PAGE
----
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Is Equestrian Boarding School Right for You?

Chatham Hall equestrian boarding school and riding program
Photo courtesy Chatham Hall

You may have heard of equestrian boarding school, or even thought about going. Living full-time surrounded by horses and friends can sound like a dream! Boarding school offers a unique opportunity for high school students to learn about life and improve riding skills away from home.

Hannah Summerlin, a recent graduate of Chatham Hall boarding school for grades 9-12 in Chatham, Va., says that before coming there, she couldn’t ride much due to time constraints. At school, riding was built into her day, so she was always guaranteed the chance to be in the saddle.

Riding Skills

At an equestrian boarding school, there tends to be huge growth in riders’ abilities because of the regularity and frequency that they work on their skills each week. Hannah says her experience in Chatham Hall’s riding program taught her things such as resilience and patience.

“And that I don’t have to be alone, I have a team behind me,” she says.

In our riding program at Chatham Hall, students spend five days a week with their coaches at the barn, allowing time to go in depth on one small topic or area of interest. Using different exercises, students can hone one crucial element of their position.

For example, we might spend a whole week focusing on just the rider’s hands and their effect on the horse. Hannah remembers many challenging lessons and difficult exercises and how she accomplished more in her riding than she ever thought possible.

As with most equestrian boarding schools, Chatham Hall owns many different horses and ponies, meaning that students can be successful even without having their own horse. In fact, most of our students ride the school horses, and they find that this teaches them how to adapt their own riding to each individual horse.

A student grooms a horse
Students groom and tack the horses in the riding program, which takes place daily from Monday through Friday. Photo courtesy Chatham Hall

This is beneficial when it comes to competing in Interscholastic Equestrian Association (IEA) shows as a high schooler and being successful competing on college teams later on. Hannah notes how important the team atmosphere of IEA became to her.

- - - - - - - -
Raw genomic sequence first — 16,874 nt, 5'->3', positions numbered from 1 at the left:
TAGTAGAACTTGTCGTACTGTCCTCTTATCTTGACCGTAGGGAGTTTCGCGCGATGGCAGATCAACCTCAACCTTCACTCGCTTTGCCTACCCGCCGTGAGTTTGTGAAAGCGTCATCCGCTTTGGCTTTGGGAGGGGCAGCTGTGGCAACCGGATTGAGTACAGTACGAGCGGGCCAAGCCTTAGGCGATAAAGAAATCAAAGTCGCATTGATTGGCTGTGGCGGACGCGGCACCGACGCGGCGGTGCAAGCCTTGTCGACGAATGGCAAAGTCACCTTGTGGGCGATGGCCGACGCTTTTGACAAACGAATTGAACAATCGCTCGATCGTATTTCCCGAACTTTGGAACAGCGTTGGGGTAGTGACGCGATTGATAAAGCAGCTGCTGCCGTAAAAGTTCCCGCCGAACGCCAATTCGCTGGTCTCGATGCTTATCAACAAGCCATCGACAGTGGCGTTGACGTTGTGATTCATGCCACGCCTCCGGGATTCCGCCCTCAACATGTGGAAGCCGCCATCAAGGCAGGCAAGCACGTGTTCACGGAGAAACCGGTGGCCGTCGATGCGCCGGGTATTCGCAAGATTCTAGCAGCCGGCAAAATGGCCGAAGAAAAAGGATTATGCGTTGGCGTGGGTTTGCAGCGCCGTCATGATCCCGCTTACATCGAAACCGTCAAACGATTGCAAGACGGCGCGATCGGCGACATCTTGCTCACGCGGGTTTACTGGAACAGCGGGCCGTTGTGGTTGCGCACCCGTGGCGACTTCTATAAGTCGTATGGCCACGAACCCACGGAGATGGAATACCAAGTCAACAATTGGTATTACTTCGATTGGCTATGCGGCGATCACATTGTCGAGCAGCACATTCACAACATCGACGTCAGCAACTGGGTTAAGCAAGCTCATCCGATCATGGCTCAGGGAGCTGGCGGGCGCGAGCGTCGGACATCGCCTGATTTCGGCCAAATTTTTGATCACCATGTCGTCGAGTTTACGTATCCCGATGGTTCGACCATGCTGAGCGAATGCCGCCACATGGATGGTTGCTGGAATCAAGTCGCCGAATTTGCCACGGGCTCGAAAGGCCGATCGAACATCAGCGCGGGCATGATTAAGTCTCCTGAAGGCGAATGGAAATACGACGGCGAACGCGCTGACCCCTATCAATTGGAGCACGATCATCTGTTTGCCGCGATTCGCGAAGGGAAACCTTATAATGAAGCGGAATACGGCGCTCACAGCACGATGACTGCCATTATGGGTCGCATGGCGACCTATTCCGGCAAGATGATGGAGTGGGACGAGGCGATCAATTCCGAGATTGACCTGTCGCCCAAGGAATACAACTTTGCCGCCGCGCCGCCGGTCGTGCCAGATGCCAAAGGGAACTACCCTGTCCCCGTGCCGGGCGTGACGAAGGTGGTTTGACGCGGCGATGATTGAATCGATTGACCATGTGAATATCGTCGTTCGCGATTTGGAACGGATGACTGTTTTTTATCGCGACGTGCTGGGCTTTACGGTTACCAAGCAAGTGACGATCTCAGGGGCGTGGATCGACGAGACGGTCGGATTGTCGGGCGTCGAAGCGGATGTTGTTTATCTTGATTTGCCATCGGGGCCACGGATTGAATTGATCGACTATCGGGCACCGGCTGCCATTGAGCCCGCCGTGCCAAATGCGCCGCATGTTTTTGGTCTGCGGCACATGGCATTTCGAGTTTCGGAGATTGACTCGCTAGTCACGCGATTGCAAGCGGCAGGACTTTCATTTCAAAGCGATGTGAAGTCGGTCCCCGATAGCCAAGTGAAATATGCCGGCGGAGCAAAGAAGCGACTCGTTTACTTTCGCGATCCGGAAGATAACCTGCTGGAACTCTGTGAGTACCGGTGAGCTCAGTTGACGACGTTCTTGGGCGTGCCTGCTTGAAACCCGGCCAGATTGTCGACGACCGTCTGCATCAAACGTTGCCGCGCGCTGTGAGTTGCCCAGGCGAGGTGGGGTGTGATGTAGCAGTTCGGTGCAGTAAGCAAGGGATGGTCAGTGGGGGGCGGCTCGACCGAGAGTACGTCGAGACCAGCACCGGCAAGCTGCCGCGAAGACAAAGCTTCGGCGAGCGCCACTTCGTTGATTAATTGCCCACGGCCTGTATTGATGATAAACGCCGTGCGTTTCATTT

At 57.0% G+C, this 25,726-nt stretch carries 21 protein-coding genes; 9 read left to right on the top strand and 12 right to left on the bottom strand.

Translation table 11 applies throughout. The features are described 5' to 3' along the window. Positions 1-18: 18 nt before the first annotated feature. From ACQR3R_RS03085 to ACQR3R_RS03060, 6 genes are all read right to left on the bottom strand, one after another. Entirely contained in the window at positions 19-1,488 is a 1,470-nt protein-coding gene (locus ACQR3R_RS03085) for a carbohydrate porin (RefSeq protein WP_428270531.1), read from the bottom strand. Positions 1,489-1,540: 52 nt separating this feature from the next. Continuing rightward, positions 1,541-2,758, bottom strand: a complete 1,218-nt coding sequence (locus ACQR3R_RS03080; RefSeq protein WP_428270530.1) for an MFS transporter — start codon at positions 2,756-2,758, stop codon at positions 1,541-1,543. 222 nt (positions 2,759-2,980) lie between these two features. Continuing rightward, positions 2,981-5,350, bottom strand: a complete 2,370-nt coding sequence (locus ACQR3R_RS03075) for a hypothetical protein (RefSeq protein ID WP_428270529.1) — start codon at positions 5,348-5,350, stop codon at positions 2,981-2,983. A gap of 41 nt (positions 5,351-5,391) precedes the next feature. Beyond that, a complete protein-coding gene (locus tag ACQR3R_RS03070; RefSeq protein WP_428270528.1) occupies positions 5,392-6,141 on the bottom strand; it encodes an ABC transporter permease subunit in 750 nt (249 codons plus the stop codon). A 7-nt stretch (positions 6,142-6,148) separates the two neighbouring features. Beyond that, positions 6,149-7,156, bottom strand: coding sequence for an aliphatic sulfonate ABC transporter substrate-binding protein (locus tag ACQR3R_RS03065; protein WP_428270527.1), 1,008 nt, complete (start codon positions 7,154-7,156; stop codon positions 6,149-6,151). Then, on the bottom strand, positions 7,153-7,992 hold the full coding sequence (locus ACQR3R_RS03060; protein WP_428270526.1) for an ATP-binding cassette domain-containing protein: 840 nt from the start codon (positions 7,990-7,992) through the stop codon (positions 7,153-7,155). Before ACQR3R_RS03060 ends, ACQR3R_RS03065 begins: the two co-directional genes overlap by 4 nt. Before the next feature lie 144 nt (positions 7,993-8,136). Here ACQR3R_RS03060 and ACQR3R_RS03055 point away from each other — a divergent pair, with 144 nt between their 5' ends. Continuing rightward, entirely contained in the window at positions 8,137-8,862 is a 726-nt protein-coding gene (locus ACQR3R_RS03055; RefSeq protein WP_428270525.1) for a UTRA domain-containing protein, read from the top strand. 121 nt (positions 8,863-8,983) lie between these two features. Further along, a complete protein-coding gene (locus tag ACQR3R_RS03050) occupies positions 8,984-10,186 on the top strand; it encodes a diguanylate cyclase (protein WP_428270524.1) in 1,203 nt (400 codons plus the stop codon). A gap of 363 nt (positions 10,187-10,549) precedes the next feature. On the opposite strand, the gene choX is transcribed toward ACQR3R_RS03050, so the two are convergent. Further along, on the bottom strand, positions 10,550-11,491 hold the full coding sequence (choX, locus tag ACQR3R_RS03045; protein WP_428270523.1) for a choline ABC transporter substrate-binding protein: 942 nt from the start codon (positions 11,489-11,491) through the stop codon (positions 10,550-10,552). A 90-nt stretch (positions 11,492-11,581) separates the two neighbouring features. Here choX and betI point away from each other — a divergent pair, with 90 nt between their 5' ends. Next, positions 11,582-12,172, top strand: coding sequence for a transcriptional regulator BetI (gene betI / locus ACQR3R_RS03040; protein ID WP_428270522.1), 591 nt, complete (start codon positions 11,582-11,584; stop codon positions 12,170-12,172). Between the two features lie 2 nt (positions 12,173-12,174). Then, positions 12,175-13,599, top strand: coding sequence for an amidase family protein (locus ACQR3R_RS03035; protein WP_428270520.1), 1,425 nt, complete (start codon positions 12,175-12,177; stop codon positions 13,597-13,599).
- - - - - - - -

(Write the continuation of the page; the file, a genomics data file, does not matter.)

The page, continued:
“We learn a lot about one another, so while we are individuals when it comes to our classes in the show ring, we are a team, because without the team we would not have gotten to the ring in the first place,” she says.

Leadership Skills

IEA is not the only way to be a part of a team, however. The entire riding program works as one big team. Student riders are responsible for grooming and tacking up their own horse each day, taking care of their tack after their ride, and working together to turn the horses out and to clean up the barn.

Hannah says that no matter what, the group must learn how to work as a team to get everything done.

“Riding allowed me to be a leader in my own way,” she says. Hannah realized through her example of hard work that she had become a leader to those around her.

As coaches, we see all our students become leaders. No matter how timid or quiet they feel as first-years, they gain the confidence to lead both in and out of the barn.

Time Management

Heading to college often feels like a huge step, and there may not be a lot of help for students to find their way. Riders at boarding school have already learned how to balance academics and riding commitments, and how to have time for both.

Hannah remembers quickly figuring out how to use her time wisely during her sophomore year: “There was no other option if I wanted to get everything done!”

We help our new riders understand how to do this, such as where to fit in more time for studies during the week in order to allow them to travel to a show on the weekends, and we help them establish good studying skills. We take time to set goals with our students and benchmarks for accomplishing them. Doing this allows our riders to take ownership of their own riding and focus on achieving skills and milestones that are important to them.

“While at Chatham Hall, I’ve had opportunities to ride horses that I would never have otherwise ridden, and to try exercises I wasn’t sure I could do,” says Hannah.

Equestrian boarding school can be a big step for students and often it feels like you might lose the “barn family” that you have at home. However, boarding school riding programs offer a new type of barn family, where teamwork and dedication are the most important elements.

Leadership, responsibility, and strong riding skills are all things that students will get to experience at an equestrian boarding school like Chatham Hall. To learn more, visit

This article about equestrian boarding school appeared in the August 2021 Mini Digital issue of Young Rider magazine. Click here to subscribe!

Frankie Beyer


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